Gripes over gifts: wedding guests pay more to attend

77% of people say they feel pressured to spend money on weddings and hen/stag parties with 17% of invitees being prepared to lie to the wedding couple if they cannot attend due to cash shortage. Wedding guests spend an average of £294 each on preparations and gifts for each wedding they attend.

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The newlyweds should relax and enjoy their wedding and honeymoon, but when they get back they need to face the pile of presents and try to estimate the value to make sure they have enough contents insurance to cover everything they’ve been given.

(PRWeb UK) June 8, 2010

Gripes over gifts: wedding guests pay more to attend

77% of people say they feel pressured to spend money on weddings and hen/stag parties with 17% of invitees being prepared to lie to the wedding couple if they cannot attend due to cash shortage. Wedding guests spend an average of £294 each on preparations and gifts for each wedding they attend.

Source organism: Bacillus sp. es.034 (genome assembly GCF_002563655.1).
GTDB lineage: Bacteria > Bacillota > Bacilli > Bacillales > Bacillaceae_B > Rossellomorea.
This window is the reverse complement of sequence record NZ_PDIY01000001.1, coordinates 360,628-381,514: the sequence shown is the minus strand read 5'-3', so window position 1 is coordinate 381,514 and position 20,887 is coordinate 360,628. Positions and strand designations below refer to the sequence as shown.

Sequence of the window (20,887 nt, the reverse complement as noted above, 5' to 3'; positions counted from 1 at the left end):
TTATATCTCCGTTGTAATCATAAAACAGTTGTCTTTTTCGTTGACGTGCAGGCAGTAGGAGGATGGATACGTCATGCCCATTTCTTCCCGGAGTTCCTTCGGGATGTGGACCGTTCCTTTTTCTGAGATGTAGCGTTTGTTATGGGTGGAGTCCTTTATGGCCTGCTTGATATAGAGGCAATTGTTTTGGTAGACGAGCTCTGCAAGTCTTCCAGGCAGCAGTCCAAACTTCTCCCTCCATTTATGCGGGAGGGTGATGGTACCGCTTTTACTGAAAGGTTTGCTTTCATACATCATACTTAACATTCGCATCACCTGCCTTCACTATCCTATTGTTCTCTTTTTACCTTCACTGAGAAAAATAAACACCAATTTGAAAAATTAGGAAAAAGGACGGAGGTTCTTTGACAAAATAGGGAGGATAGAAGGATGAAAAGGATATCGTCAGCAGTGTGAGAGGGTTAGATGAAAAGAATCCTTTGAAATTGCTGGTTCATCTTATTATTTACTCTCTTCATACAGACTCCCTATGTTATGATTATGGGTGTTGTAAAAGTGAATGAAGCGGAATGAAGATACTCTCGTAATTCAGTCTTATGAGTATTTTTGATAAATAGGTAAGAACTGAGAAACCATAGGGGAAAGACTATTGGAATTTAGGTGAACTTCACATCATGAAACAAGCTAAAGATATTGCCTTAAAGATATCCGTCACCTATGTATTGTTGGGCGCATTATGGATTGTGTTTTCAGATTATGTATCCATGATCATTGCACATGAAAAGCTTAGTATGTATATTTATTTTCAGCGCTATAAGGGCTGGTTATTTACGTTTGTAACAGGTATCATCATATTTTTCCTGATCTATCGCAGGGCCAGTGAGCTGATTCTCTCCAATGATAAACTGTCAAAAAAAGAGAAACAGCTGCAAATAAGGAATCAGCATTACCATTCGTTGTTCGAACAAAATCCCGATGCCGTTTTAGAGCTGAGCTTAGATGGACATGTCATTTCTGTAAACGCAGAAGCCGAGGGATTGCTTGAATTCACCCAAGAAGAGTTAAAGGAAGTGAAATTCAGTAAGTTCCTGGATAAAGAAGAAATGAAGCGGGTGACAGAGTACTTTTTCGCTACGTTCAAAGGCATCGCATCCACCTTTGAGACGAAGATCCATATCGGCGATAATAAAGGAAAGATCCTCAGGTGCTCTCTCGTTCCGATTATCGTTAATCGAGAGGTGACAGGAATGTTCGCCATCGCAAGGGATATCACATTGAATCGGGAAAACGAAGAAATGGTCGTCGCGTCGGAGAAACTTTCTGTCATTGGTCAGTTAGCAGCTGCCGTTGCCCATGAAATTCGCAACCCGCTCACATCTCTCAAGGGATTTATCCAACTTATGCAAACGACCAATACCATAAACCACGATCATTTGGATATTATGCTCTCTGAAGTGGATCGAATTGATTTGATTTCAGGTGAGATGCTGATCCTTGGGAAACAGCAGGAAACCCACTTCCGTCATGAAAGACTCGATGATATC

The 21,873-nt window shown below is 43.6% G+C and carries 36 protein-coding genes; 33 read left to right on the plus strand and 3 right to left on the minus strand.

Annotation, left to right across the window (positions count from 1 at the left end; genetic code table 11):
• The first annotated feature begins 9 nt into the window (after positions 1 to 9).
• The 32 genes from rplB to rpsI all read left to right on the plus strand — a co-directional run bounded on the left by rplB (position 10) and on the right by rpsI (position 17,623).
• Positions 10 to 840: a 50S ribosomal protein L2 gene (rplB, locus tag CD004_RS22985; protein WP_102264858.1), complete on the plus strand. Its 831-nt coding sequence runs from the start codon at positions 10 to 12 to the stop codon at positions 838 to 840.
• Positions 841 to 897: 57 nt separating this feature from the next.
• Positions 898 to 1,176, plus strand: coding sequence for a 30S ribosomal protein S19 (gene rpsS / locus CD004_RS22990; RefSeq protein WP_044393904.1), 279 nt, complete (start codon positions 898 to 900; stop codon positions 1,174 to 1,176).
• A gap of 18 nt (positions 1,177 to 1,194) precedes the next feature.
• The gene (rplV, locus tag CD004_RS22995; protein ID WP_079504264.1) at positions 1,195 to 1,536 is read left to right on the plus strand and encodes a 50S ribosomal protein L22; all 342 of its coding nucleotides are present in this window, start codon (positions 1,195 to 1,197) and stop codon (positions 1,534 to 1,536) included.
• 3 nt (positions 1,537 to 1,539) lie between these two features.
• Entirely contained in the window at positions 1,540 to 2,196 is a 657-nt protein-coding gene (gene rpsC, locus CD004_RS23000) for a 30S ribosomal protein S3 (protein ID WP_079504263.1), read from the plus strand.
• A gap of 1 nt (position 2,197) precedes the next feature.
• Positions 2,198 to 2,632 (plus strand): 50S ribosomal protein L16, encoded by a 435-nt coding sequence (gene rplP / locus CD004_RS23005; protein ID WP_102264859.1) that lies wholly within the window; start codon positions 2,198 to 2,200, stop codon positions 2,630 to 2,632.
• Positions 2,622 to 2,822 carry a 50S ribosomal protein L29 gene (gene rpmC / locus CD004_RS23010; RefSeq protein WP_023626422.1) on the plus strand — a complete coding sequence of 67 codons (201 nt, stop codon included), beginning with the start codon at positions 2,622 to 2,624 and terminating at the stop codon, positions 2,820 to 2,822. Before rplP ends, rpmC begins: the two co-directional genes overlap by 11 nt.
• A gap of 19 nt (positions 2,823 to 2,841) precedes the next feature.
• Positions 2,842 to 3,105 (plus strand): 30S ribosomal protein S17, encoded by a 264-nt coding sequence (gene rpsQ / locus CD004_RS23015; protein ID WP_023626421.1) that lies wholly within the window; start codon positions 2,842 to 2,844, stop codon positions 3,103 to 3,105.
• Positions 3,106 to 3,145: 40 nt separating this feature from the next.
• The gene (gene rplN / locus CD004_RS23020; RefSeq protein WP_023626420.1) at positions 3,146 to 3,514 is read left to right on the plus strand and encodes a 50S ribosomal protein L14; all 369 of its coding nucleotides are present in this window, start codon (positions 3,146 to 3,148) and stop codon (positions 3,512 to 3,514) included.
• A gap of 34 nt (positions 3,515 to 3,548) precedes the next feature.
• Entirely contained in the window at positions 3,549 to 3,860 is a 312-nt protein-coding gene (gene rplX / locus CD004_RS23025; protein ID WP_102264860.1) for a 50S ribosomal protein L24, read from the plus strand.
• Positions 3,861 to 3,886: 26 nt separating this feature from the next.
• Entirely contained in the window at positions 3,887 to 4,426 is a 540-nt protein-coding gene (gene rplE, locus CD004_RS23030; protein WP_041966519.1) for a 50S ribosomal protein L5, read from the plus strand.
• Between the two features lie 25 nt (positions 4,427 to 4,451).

Direct Line's annual wedding cost survey has found that this wedding season will be even more expensive than last year, with costs rising as the invitations drop onto the mat. Wedding guests plan to spend £215 getting ready for each wedding, including attire, travel, and accommodation, childcare, drinks at the reception and other costs of attending – and all of those costs come before they spend an average of nearly £80 on a gift for the betrothed couple. A wedding with 75 guests paying a total of £294 each would mean a massive £22,050 was spent by those invited, which might be much more than the amount spent by the couple getting married.